A meditation on the benefits of discovering and extending mercy.
In her recent books, bestselling author Lamott (Small Victories: Spotting Improbable Moments of Grace, 2014, etc.) has increasingly delved into the challenges of finding and sustaining faith, especially when confronting incidences of misfortune or cruelty. Often drawing on her own experiences as a mother and devoted friend, her struggles with alcoholism, finding solace and sustenance by embracing Christianity, and embracing a sense of community, the author offers spiritually enhancing, life-affirming lessons, often punctuated with her signature wit and accessible wisdom. In examining the nature of what it means to be merciful, Lamott treads over a good deal of her inner landscape that will be familiar to her readers. As usual, her examples are loaded with references from pop culture, literature, and philosophy, but she draws most extensively from Scripture. The biblical stories serve to provide fuller dimension to the many forms in which mercy may present itself and reflect on the most awe-inspiring results. Lamott also touches on some extreme examples from our recent past—e.g., the relatives of the nine people gunned down at the Mother Emanuel Church in Charleston in 2015 speaking of forgiveness for the killer or teenage Tibetan nuns who were tortured in prison but later prayed for the Chinese guards who had held them captive. “When we manage a flash of mercy for someone we don’t like, especially a truly awful person, including ourselves,” writes the author, “we experience a great spiritual moment, a new point of view that can make us gasp. It gives us the chance to rediscover something both old and original, the sweet child in us who, all evidence to the contrary, was not killed off, but just put in the drawer.”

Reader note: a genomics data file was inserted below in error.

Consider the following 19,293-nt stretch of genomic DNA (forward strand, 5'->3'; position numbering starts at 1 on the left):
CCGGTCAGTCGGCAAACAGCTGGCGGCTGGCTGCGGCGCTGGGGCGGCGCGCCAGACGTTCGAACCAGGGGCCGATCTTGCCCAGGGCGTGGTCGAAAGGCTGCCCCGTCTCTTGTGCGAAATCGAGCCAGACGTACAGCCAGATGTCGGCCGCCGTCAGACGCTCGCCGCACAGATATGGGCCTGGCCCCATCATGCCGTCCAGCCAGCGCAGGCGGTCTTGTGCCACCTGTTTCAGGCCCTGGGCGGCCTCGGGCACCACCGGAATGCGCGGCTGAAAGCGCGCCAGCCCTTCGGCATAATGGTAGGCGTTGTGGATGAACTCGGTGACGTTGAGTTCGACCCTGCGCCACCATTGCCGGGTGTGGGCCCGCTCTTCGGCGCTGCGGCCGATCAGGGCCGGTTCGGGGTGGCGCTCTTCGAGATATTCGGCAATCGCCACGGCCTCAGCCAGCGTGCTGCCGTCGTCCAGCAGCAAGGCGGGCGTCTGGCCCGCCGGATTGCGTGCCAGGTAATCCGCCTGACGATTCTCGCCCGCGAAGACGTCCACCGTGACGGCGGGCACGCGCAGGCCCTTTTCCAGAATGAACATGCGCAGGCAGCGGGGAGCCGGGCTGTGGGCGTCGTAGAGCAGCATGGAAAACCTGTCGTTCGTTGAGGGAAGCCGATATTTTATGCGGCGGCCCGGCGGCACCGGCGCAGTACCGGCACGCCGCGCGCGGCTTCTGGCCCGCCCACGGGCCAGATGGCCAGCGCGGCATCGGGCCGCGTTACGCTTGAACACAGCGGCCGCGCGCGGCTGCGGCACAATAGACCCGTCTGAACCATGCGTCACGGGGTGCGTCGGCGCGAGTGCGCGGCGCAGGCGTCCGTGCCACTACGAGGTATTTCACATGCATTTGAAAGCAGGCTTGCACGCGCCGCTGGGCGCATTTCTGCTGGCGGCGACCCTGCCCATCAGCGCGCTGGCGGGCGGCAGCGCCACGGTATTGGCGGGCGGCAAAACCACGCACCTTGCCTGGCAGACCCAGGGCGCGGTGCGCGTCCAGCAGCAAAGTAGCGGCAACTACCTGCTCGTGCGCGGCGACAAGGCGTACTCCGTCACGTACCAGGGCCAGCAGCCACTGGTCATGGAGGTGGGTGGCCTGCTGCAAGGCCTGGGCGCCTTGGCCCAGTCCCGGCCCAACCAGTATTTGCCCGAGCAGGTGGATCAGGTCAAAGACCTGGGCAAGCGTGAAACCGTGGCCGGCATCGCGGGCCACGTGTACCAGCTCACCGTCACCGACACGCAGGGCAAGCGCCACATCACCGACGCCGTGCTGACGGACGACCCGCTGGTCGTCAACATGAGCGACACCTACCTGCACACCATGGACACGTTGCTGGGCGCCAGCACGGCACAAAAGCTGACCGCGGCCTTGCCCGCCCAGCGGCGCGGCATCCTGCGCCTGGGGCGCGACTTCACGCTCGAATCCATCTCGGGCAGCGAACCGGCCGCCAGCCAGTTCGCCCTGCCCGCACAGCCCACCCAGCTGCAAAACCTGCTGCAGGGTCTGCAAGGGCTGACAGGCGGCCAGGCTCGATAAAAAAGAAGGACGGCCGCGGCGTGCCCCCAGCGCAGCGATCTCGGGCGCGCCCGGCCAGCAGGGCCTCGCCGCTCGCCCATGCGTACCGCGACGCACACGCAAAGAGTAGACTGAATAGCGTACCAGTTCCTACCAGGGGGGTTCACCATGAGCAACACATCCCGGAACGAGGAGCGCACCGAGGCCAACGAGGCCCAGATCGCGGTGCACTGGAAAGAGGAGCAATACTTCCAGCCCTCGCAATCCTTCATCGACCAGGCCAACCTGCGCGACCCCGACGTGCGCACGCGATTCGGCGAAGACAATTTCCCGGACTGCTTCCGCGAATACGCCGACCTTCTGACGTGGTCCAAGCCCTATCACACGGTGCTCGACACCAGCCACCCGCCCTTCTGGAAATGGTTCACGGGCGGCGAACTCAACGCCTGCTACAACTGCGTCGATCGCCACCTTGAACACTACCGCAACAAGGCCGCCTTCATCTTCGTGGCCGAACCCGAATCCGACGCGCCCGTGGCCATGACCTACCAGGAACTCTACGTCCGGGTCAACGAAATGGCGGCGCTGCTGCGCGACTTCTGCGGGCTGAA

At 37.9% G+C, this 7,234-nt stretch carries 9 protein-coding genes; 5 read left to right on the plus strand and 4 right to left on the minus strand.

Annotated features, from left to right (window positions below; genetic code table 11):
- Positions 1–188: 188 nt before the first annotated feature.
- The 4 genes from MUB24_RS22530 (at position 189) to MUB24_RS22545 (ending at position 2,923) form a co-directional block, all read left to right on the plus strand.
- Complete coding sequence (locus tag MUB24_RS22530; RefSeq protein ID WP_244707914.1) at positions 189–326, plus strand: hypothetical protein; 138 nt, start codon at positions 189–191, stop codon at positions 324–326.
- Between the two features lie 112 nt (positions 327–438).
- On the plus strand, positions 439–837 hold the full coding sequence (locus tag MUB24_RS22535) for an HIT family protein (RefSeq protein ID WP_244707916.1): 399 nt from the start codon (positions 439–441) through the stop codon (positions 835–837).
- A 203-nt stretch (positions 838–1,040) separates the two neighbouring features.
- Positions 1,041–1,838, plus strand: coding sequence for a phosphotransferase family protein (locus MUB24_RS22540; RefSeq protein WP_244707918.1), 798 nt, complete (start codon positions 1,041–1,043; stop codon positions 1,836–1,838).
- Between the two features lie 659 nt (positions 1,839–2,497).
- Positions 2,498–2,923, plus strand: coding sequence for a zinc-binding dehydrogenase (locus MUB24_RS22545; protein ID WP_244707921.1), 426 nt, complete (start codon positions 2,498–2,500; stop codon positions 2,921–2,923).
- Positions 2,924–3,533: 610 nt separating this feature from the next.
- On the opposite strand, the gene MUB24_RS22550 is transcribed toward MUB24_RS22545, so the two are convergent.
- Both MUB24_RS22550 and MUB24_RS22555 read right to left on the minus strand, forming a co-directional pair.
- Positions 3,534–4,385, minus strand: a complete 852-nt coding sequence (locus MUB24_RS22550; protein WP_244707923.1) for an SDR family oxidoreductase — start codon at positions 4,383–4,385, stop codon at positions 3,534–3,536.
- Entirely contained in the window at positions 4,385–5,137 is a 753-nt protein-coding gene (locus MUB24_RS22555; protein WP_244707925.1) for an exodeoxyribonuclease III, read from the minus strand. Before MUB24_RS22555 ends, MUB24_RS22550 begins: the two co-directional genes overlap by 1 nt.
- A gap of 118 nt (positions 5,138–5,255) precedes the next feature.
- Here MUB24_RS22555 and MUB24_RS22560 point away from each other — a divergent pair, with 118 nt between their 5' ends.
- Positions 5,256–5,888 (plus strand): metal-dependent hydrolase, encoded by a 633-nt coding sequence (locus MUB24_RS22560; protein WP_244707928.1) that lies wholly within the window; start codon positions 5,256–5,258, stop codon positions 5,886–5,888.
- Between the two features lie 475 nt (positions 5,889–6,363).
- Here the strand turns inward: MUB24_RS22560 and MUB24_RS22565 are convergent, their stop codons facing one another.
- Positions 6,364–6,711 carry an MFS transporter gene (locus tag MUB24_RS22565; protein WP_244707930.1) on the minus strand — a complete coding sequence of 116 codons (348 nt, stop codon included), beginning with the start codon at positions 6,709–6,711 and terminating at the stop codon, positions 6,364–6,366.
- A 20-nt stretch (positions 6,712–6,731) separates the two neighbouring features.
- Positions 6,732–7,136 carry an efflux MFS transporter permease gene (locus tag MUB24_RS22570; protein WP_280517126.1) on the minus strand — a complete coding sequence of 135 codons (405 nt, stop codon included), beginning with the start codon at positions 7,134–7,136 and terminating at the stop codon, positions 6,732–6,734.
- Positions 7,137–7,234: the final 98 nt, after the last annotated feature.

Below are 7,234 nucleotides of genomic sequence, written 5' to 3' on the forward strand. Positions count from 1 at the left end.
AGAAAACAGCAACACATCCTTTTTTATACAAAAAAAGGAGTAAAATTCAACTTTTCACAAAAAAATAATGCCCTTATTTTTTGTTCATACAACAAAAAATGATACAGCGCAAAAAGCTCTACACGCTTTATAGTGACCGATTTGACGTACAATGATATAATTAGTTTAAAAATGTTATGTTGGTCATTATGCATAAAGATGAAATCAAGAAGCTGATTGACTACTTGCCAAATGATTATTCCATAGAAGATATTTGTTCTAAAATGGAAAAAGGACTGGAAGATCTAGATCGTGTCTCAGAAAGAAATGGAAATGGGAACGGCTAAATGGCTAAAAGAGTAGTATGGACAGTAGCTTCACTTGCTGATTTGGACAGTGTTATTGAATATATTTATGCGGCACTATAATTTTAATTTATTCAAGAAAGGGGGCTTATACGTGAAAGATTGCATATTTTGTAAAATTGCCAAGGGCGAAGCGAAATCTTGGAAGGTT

Lamott always delivers flashes of wisdom and inspiration that resonate, particularly with her most devoted readers, but the book is a somewhat opaque and redundant exercise that never quite feels grounded.